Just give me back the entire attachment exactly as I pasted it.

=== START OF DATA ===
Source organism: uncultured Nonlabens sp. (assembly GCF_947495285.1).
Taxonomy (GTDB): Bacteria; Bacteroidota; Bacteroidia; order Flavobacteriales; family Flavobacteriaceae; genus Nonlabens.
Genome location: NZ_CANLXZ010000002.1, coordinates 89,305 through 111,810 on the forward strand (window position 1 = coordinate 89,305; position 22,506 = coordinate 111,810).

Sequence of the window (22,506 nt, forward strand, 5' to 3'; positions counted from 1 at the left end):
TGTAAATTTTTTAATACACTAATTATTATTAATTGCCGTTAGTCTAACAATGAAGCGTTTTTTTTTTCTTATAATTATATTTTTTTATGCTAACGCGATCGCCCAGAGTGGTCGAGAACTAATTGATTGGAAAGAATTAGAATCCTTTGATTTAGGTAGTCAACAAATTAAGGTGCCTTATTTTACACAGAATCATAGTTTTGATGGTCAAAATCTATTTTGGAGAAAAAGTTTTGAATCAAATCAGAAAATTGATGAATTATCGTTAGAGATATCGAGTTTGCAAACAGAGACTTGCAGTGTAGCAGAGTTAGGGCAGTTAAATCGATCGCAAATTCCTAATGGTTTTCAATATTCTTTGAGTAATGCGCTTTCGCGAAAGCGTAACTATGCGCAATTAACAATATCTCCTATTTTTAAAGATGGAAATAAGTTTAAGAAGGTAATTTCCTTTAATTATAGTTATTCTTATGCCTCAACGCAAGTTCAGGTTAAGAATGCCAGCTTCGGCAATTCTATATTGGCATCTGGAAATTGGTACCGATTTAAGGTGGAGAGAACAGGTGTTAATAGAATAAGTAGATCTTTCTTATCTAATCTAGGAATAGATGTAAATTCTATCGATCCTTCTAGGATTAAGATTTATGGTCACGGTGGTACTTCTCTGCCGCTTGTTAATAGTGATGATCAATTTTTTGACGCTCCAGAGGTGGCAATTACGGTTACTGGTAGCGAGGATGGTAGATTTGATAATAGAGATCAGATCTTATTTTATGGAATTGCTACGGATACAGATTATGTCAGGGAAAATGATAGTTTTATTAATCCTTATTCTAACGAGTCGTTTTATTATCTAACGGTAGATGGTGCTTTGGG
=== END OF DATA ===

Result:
Source organism: uncultured Nonlabens sp. (assembly GCF_947495285.1).
Taxonomy (GTDB): Bacteria; Bacteroidota; Bacteroidia; order Flavobacteriales; family Flavobacteriaceae; genus Nonlabens.
Genome location: NZ_CANLXZ010000002.1, coordinates 89,305 through 111,810 on the forward strand (window position 1 = coordinate 89,305; position 22,506 = coordinate 111,810).

Sequence of the window (22,506 nt, forward strand, 5' to 3'; positions counted from 1 at the left end):
TGTAAATTTTTTAATACACTAATTATTATTAATTGCCGTTAGTCTAACAATGAAGCGTTTTTTTTTTCTTATAATTATATTTTTTTATGCTAACGCGATCGCCCAGAGTGGTCGAGAACTAATTGATTGGAAAGAATTAGAATCCTTTGATTTAGGTAGTCAACAAATTAAGGTGCCTTATTTTACACAGAATCATAGTTTTGATGGTCAAAATCTATTTTGGAGAAAAAGTTTTGAATCAAATCAGAAAATTGATGAATTATCGTTAGAGATATCGAGTTTGCAAACAGAGACTTGCAGTGTAGCAGAGTTAGGGCAGTTAAATCGATCGCAAATTCCTAATGGTTTTCAATATTCTTTGAGTAATGCGCTTTCGCGAAAGCGTAACTATGCGCAATTAACAATATCTCCTATTTTTAAAGATGGAAATAAGTTTAAGAAGGTAATTTCCTTTAATTATAGTTATTCTTATGCCTCAACGCAAGTTCAGGTTAAGAATGCCAGCTTCGGCAATTCTATATTGGCATCTGGAAATTGGTACCGATTTAAGGTGGAGAGAACAGGTGTTAATAGAATAAGTAGATCTTTCTTATCTAATCTAGGAATAGATGTAAATTCTATCGATCCTTCTAGGATTAAGATTTATGGTCACGGTGGTACTTCTCTGCCGCTTGTTAATAGTGATGATCAATTTTTTGACGCTCCAGAGGTGGCAATTACGGTTACTGGTAGCGAGGATGGTAGATTTGATAATAGAGATCAGATCTTATTTTATGGAATTGCTACGGATACAGATTATGTCAGGGAAAATGATAGTTTTATTAATCCTTATTCTAACGAGTCGTTTTATTATCTAACGGTAGATGGTGCTTTGGG